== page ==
Greenplum looking mighty sweet

Big data is Big Business these days. IDC predicts that between 2012 and 2020, the spending on big data solution will account for 80% of IT spending and growing at 18% per annum. EMC predicts that the big data is worth USD$70 billion! That’s a very huge market.

We generate data, and plenty of it. In the IDC Digital Universe Report for 2011 (sponsored by EMC), approximately 1.8 zettabytes of data will be created and replicated in 2011. How much is 1 zettabyte, you say? Look at the conversion below:

                    1 zettabyte = 1 billion terabytes

That’s right, folks. 1 billion terabytes!

And this “mountain” of data and information is a Goldmine of goldmines, and companies around the world are scrambling to tap on this treasure chest. According to Wikibon, big data has the following characteristics:

  • Very large, distributed aggregations of loosely structured data – often incomplete and inaccessible
  • Petabytes/exabytes of data
  • Millions/billions of people
  • Billions/trillions of records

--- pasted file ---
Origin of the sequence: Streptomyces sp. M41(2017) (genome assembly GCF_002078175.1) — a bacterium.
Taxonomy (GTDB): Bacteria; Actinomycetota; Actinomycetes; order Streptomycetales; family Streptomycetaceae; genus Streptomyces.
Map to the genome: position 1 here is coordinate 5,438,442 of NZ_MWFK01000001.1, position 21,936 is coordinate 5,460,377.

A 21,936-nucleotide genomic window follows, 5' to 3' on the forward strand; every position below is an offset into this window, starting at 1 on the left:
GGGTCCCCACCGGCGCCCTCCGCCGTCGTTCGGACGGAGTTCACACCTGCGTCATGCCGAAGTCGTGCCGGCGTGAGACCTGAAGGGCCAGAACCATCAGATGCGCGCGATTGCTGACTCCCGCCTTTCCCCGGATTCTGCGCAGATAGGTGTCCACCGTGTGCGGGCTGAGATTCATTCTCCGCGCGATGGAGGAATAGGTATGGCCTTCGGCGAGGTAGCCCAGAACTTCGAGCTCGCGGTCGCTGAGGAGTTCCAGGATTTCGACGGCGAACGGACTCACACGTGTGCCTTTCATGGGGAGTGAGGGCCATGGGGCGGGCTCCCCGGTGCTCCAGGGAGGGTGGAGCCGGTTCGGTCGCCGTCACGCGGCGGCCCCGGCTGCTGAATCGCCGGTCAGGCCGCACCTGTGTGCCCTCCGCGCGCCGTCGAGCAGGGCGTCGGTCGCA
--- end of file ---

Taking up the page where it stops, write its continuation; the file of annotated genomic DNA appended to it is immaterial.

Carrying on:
• Loosely-structured and often distributed data
  • Flat schemas with few complex interrelationships
  • Often involving time-stamped events
  • Often made up of incomplete data
  • Often including connections between data elements that must be probabilistically inferred

But what is relevant is not the definition of big data, but rather what you get from the mountain of information generated.  The ability to “mine” the information from big data, now popularly known as Big Data Analytics, has sparked a new field within the data storage and data management industry. This is called Data Science. And companies and enterprises that are able to effectively use the new data from Big Data will win big in the next decade. Activities such as

  • Business decision making
  • Gain competitive advantage
  • Drive productivity growth in relevant industry segments
  • Understanding consumer and business behavioural patterns
  • Knowing buying decisions and business cycles
  • Yielding new innovation
  • Reveal customer insights
  • much, much more

will drive a whole new paradigm that shall be known as Data Science.

And EMC, having purchased Greenplum more than a year ago, has started their Data Computing Products Division immediately after the Greenplum acquisition. And in October of 2010, EMC announced their Greenplum Data Computing Appliance with some impressive numbers. Using 2 configurations of their appliance, noted below: